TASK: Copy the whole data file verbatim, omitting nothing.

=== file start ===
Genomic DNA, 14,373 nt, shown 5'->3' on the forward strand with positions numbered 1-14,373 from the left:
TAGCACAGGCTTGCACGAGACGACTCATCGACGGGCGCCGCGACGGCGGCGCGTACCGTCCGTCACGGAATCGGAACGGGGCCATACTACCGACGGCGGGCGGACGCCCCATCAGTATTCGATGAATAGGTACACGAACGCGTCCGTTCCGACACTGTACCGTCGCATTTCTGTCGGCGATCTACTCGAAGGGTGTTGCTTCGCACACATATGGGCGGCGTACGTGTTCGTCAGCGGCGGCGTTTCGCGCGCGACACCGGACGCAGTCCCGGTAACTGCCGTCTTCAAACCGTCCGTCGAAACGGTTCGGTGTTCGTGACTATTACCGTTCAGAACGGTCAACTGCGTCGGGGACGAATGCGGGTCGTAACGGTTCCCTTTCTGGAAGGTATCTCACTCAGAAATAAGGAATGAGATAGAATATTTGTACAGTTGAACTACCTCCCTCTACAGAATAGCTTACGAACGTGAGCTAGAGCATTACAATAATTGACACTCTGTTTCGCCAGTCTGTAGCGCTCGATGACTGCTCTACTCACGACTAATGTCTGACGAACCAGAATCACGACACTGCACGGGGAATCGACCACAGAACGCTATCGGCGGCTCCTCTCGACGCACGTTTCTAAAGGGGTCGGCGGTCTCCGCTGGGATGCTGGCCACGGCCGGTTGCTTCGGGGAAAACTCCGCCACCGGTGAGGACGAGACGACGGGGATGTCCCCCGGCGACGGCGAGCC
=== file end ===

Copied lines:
Genomic DNA, 14,373 nt, shown 5'->3' on the forward strand with positions numbered 1-14,373 from the left:
TAGCACAGGCTTGCACGAGACGACTCATCGACGGGCGCCGCGACGGCGGCGCGTACCGTCCGTCACGGAATCGGAACGGGGCCATACTACCGACGGCGGGCGGACGCCCCATCAGTATTCGATGAATAGGTACACGAACGCGTCCGTTCCGACACTGTACCGTCGCATTTCTGTCGGCGATCTACTCGAAGGGTGTTGCTTCGCACACATATGGGCGGCGTACGTGTTCGTCAGCGGCGGCGTTTCGCGCGCGACACCGGACGCAGTCCCGGTAACTGCCGTCTTCAAACCGTCCGTCGAAACGGTTCGGTGTTCGTGACTATTACCGTTCAGAACGGTCAACTGCGTCGGGGACGAATGCGGGTCGTAACGGTTCCCTTTCTGGAAGGTATCTCACTCAGAAATAAGGAATGAGATAGAATATTTGTACAGTTGAACTACCTCCCTCTACAGAATAGCTTACGAACGTGAGCTAGAGCATTACAATAATTGACACTCTGTTTCGCCAGTCTGTAGCGCTCGATGACTGCTCTACTCACGACTAATGTCTGACGAACCAGAATCACGACACTGCACGGGGAATCGACCACAGAACGCTATCGGCGGCTCCTCTCGACGCACGTTTCTAAAGGGGTCGGCGGTCTCCGCTGGGATGCTGGCCACGGCCGGTTGCTTCGGGGAAAACTCCGCCACCGGTGAGGACGAGACGACGGGGATGTCCCCCGGCGACGGCGAGCC